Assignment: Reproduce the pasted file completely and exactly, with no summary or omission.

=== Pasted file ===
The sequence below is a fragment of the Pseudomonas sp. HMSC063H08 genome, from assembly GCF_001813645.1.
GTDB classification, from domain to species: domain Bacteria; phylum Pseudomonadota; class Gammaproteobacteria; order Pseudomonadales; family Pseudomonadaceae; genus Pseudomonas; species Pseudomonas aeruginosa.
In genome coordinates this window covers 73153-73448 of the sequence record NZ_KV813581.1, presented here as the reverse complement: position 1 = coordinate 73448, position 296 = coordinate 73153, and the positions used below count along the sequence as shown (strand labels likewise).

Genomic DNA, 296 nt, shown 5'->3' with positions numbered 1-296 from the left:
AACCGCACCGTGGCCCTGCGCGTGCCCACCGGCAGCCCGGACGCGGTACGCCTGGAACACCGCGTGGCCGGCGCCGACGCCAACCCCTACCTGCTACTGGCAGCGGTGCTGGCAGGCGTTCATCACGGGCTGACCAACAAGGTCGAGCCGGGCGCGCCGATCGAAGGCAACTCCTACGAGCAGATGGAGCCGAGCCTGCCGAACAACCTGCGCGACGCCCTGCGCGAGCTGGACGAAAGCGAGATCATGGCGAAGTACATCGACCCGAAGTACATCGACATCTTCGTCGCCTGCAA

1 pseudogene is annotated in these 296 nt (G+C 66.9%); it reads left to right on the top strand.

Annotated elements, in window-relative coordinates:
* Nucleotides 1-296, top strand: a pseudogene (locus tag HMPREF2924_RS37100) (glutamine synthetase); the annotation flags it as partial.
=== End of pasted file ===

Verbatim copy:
The sequence below is a fragment of the Pseudomonas sp. HMSC063H08 genome, from assembly GCF_001813645.1.
GTDB classification, from domain to species: domain Bacteria; phylum Pseudomonadota; class Gammaproteobacteria; order Pseudomonadales; family Pseudomonadaceae; genus Pseudomonas; species Pseudomonas aeruginosa.
In genome coordinates this window covers 73153-73448 of the sequence record NZ_KV813581.1, presented here as the reverse complement: position 1 = coordinate 73448, position 296 = coordinate 73153, and the positions used below count along the sequence as shown (strand labels likewise).

Genomic DNA, 296 nt, shown 5'->3' with positions numbered 1-296 from the left:
AACCGCACCGTGGCCCTGCGCGTGCCCACCGGCAGCCCGGACGCGGTACGCCTGGAACACCGCGTGGCCGGCGCCGACGCCAACCCCTACCTGCTACTGGCAGCGGTGCTGGCAGGCGTTCATCACGGGCTGACCAACAAGGTCGAGCCGGGCGCGCCGATCGAAGGCAACTCCTACGAGCAGATGGAGCCGAGCCTGCCGAACAACCTGCGCGACGCCCTGCGCGAGCTGGACGAAAGCGAGATCATGGCGAAGTACATCGACCCGAAGTACATCGACATCTTCGTCGCCTGCAA

1 pseudogene is annotated in these 296 nt (G+C 66.9%); it reads left to right on the top strand.

Annotated elements, in window-relative coordinates:
* Nucleotides 1-296, top strand: a pseudogene (locus tag HMPREF2924_RS37100) (glutamine synthetase); the annotation flags it as partial.